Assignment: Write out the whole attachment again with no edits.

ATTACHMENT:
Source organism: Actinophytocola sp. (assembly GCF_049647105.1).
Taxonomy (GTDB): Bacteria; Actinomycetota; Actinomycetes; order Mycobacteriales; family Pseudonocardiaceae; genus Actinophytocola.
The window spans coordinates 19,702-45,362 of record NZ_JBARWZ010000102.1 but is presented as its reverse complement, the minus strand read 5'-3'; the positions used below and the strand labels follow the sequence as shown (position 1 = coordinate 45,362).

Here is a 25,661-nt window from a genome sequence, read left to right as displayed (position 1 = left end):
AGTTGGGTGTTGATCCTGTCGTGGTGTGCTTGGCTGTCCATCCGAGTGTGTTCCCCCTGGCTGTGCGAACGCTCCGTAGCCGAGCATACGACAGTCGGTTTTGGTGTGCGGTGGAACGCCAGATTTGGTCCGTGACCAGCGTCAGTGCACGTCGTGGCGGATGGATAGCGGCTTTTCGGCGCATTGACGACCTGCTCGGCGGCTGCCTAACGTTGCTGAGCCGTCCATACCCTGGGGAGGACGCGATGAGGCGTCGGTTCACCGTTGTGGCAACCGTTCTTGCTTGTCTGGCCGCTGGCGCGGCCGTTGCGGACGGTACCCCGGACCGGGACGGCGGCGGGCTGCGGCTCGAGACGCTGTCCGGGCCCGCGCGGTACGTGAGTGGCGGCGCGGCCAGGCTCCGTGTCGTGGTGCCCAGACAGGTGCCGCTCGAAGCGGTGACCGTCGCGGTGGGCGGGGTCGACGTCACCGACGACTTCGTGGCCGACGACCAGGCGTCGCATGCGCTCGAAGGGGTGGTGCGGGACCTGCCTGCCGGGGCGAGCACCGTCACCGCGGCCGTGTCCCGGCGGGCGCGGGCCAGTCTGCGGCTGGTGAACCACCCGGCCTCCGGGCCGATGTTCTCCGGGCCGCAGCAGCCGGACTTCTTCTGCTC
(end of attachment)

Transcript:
Source organism: Actinophytocola sp. (assembly GCF_049647105.1).
Taxonomy (GTDB): Bacteria; Actinomycetota; Actinomycetes; order Mycobacteriales; family Pseudonocardiaceae; genus Actinophytocola.
The window spans coordinates 19,702-45,362 of record NZ_JBARWZ010000102.1 but is presented as its reverse complement, the minus strand read 5'-3'; the positions used below and the strand labels follow the sequence as shown (position 1 = coordinate 45,362).

Here is a 25,661-nt window from a genome sequence, read left to right as displayed (position 1 = left end):
AGTTGGGTGTTGATCCTGTCGTGGTGTGCTTGGCTGTCCATCCGAGTGTGTTCCCCCTGGCTGTGCGAACGCTCCGTAGCCGAGCATACGACAGTCGGTTTTGGTGTGCGGTGGAACGCCAGATTTGGTCCGTGACCAGCGTCAGTGCACGTCGTGGCGGATGGATAGCGGCTTTTCGGCGCATTGACGACCTGCTCGGCGGCTGCCTAACGTTGCTGAGCCGTCCATACCCTGGGGAGGACGCGATGAGGCGTCGGTTCACCGTTGTGGCAACCGTTCTTGCTTGTCTGGCCGCTGGCGCGGCCGTTGCGGACGGTACCCCGGACCGGGACGGCGGCGGGCTGCGGCTCGAGACGCTGTCCGGGCCCGCGCGGTACGTGAGTGGCGGCGCGGCCAGGCTCCGTGTCGTGGTGCCCAGACAGGTGCCGCTCGAAGCGGTGACCGTCGCGGTGGGCGGGGTCGACGTCACCGACGACTTCGTGGCCGACGACCAGGCGTCGCATGCGCTCGAAGGGGTGGTGCGGGACCTGCCTGCCGGGGCGAGCACCGTCACCGCGGCCGTGTCCCGGCGGGCGCGGGCCAGTCTGCGGCTGGTGAACCACCCGGCCTCCGGGCCGATGTTCTCCGGGCCGCAGCAGCCGGACTTCTTCTGCTC